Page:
Readers may be familiar with the American Psychiatric Association’s “Goldwater rule” which says it is unethical to offer a professional opinion about the mental health of a public figure without a personal examination of that person and permission from that person. The rule effectively muzzled these professionals and silenced their opinions of Donald Trump before and since his election to the presidency. One can only wonder whether their opinions might have changed the election results.
Now, however, several of these professionals have decided to speak out about Trump, and if you’ve thought he must be deranged, you now have some professionals who publicly agree with you.
The Dangerous Case of Donald Trump (Bandy Lee, MD, ed) is a collection of 27 essays by psychiatrists and mental health experts.
The prologue states:
“Collectively with our coauthors, we warn that anyone as mentally unstable as Mr. Trump simply should not be entrusted with the life-and-death powers of the presidency.”
In his review today, Washington Post writer Carlos Lozada summarizes the opinions in Dangerous Case:
Trump displays signs of “extreme present hedonism,” the tendency to live in the moment without considering consequences, seeking to bolster one’s self-esteem no matter the risk. Or he exhibits “narcissistic personality disorder,” which includes believing you’re better than others, exaggerating your achievements and expecting constant praise. Combine hedonism, narcissism and bullying, and you get “an impulsive, immature, incompetent person who, when in the position of ultimate power, easily slides into the role of the tyrant,” Philip Zimbardo (of the famous Stanford prison experiment) and Rosemary Sword write. Others suggest that Trump shows indications of sociopathy, including lack of empathy, absence of guilt and intentional manipulation. Put it all together and you have “malignant narcissism,” which includes antisocial behavior, paranoid traits, even sadism.
“Mr. Trump’s sociopathic characteristics are undeniable,” retired Harvard psychiatry professor Lance Dodes concludes. “They create a profound danger for America’s democracy and safety. Over time these characteristics will only become worse, either because Mr. Trump will succeed in gaining more power and more grandiosity with less grasp on reality, or because he will engender more criticism producing more paranoia, more lies, and more enraged destruction.” And when the president stands before the U.N. General Assembly and threatens to “totally destroy” an enemy country of 25 million people, enraged destruction seems on point.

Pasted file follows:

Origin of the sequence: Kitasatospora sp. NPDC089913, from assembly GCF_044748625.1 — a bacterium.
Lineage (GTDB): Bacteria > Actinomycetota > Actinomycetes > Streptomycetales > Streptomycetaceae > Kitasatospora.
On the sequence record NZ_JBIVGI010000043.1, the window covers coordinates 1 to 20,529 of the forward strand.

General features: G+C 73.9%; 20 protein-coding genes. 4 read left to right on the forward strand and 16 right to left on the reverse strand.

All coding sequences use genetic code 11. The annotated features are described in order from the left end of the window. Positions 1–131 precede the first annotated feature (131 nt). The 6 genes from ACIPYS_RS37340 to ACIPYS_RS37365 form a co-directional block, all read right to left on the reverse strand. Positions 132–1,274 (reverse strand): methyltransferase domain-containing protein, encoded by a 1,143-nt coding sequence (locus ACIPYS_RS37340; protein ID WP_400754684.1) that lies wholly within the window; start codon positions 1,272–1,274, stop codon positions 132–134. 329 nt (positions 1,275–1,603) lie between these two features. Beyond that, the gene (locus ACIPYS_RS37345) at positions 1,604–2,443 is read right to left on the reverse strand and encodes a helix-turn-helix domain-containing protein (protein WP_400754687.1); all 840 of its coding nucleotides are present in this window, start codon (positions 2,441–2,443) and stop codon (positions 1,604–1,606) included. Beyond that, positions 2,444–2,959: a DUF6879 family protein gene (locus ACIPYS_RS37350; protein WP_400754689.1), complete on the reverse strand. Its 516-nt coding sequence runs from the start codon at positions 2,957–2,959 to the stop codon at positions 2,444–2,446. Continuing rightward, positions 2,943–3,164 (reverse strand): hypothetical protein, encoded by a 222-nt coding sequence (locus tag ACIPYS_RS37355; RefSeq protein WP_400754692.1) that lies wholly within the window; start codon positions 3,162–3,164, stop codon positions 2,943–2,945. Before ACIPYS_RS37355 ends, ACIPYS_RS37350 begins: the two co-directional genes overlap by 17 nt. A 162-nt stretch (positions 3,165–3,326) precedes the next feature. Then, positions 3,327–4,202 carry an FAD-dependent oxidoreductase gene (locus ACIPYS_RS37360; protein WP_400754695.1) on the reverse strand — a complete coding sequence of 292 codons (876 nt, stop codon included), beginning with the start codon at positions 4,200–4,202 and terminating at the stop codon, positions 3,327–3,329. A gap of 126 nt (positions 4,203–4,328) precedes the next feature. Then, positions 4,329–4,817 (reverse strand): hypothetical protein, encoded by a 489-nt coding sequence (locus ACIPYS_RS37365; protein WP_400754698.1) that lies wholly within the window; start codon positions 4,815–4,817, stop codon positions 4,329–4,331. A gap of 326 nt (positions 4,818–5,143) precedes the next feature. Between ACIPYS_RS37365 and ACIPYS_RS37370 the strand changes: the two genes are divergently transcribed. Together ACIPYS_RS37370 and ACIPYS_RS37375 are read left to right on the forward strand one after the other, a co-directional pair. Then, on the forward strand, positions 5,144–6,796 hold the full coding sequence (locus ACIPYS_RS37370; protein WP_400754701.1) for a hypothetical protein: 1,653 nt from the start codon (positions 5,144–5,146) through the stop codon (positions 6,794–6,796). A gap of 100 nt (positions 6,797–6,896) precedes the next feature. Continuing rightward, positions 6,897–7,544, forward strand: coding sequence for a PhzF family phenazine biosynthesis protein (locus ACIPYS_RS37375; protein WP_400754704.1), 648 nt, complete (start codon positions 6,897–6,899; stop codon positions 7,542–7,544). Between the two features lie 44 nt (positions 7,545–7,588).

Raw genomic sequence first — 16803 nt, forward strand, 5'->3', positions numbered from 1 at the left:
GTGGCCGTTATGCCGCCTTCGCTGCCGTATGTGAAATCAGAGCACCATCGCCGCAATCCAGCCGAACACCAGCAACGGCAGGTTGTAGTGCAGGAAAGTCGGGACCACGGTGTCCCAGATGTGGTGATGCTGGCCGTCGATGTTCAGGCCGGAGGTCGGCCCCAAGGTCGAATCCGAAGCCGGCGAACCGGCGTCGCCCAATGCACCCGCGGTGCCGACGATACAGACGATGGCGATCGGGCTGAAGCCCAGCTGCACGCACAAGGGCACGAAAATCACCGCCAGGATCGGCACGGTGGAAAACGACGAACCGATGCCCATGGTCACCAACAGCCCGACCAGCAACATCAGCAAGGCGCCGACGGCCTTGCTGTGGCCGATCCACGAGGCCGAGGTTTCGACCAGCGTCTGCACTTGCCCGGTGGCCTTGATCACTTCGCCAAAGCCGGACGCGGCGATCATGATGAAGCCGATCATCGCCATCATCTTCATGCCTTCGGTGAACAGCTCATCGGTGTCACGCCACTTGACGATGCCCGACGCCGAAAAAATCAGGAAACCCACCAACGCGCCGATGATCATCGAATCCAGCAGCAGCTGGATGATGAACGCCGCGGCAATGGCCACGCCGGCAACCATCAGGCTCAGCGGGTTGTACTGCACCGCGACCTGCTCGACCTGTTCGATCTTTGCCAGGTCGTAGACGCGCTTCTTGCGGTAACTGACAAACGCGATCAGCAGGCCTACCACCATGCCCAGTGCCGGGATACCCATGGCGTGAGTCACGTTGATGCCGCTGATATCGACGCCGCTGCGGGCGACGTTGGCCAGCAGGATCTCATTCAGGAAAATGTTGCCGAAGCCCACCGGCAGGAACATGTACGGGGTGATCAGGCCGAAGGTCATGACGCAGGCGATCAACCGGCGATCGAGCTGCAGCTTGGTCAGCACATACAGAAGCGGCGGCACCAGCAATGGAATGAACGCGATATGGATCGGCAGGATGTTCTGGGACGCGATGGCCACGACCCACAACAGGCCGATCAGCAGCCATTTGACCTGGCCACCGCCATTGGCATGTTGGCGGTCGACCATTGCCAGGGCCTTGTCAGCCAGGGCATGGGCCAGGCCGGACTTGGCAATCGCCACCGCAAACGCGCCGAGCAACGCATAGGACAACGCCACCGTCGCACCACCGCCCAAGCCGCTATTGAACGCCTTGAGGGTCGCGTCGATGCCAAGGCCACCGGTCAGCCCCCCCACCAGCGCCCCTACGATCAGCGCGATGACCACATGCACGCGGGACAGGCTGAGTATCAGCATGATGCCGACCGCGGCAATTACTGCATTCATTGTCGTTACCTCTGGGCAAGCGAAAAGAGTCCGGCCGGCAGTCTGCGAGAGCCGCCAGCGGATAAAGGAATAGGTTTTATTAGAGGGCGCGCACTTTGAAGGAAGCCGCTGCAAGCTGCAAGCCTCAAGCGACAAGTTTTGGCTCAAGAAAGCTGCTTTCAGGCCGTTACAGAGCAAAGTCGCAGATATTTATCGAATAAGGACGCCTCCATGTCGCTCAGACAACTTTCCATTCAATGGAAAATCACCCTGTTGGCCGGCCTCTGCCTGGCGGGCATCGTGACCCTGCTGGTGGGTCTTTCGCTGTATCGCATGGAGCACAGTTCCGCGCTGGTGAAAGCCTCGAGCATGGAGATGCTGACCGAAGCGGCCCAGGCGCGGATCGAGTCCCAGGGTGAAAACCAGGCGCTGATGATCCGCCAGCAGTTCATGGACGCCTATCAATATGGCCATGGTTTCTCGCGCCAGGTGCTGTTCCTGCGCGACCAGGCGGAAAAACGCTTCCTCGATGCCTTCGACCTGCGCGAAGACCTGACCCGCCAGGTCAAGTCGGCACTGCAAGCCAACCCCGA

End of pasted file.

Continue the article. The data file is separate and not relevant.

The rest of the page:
The writers emphasize that they are not, technically, diagnosing the president. “Assessing dangerousness is different from making a diagnosis,” Herman and Lee argue. “Signs of likely dangerousness due to mental disorder can become apparent without a full diagnostic interview.”
The APA will have to decide whether these authors have violated the Goldwater rule, and if so, what’s to be done about it. Frankly, I think when professionals see a potentially dangerous person at large in our society (such as a mentally ill person with a gun), they have the right, if not the obligation, to say something. In most states they do have a Duty to Warn, but only if one of their actual patients poses a risk to others. Perhaps the Goldwater rule needs to be reconsidered. Does it, in fact, deny mental health professionals the right to free speech, the right to state their opinions just like everyone else? (After all, a personal opinion about observed behavior is not a professional diagnosis based on personal interviews and clinical analysis.)
Meanwhile, I applaud the authors for speaking out, if a bit late. And I await Trump’s inevitable tweet about this.